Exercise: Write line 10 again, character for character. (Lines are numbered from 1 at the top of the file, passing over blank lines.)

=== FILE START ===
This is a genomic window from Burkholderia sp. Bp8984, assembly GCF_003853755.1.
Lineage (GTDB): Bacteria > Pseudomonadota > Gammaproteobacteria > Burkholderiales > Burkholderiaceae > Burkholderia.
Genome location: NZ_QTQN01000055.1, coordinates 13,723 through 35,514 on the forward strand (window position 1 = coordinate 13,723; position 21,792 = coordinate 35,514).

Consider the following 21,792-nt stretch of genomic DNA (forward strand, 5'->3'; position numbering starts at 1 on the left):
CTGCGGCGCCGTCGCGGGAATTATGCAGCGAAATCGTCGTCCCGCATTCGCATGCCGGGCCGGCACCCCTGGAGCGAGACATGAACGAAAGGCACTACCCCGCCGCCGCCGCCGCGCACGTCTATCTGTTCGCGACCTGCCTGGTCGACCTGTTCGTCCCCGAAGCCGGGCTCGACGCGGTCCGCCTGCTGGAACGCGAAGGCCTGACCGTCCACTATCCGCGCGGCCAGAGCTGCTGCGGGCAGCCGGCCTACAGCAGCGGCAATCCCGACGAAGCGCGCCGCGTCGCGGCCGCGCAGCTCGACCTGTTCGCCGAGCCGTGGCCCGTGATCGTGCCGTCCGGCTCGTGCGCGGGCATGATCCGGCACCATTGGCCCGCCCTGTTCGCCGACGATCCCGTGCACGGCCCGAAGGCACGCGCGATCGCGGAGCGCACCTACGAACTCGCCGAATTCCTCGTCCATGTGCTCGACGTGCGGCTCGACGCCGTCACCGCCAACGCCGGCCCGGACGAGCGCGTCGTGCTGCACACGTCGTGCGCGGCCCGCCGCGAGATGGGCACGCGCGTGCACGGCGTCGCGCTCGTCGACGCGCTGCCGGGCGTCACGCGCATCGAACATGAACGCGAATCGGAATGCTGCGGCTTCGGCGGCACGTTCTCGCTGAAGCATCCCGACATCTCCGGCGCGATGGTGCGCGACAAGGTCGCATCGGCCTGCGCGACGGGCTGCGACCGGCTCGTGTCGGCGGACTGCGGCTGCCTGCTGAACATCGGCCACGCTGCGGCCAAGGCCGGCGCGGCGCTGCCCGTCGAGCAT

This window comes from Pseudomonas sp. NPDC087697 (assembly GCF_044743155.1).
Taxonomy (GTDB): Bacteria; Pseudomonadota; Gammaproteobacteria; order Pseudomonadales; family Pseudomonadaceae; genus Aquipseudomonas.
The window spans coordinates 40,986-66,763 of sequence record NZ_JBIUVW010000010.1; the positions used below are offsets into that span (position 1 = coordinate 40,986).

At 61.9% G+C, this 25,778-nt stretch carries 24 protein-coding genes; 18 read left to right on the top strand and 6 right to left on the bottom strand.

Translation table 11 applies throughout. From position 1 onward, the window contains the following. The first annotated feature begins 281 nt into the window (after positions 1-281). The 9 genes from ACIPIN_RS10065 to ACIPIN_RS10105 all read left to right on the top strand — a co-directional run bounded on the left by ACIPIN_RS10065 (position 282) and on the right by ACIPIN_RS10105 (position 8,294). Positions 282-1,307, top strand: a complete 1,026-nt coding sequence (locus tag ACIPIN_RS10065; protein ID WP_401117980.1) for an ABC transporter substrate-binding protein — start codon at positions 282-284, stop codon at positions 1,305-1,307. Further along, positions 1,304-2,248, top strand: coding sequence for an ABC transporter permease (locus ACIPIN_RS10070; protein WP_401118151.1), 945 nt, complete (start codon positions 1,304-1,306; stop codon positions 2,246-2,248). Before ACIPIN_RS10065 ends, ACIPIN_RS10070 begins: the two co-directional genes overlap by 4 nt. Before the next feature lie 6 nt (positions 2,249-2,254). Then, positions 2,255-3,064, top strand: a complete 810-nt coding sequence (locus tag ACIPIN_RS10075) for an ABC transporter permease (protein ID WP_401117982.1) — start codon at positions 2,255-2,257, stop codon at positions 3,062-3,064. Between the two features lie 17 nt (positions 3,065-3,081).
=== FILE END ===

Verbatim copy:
Translation table 11 applies throughout. From position 1 onward, the window contains the following. The first annotated feature begins 281 nt into the window (after positions 1-281). The 9 genes from ACIPIN_RS10065 to ACIPIN_RS10105 all read left to right on the top strand — a co-directional run bounded on the left by ACIPIN_RS10065 (position 282) and on the right by ACIPIN_RS10105 (position 8,294). Positions 282-1,307, top strand: a complete 1,026-nt coding sequence (locus tag ACIPIN_RS10065; protein ID WP_401117980.1) for an ABC transporter substrate-binding protein — start codon at positions 282-284, stop codon at positions 1,305-1,307. Further along, positions 1,304-2,248, top strand: coding sequence for an ABC transporter permease (locus ACIPIN_RS10070; protein WP_401118151.1), 945 nt, complete (start codon positions 1,304-1,306; stop codon positions 2,246-2,248). Before ACIPIN_RS10065 ends, ACIPIN_RS10070 begins: the two co-directional genes overlap by 4 nt. Before the next feature lie 6 nt (positions 2,249-2,254). Then, positions 2,255-3,064, top strand: a complete 810-nt coding sequence (locus tag ACIPIN_RS10075) for an ABC transporter permease (protein ID WP_401117982.1) — start codon at positions 2,255-2,257, stop codon at positions 3,062-3,064. Between the two features lie 17 nt (positions 3,065-3,081).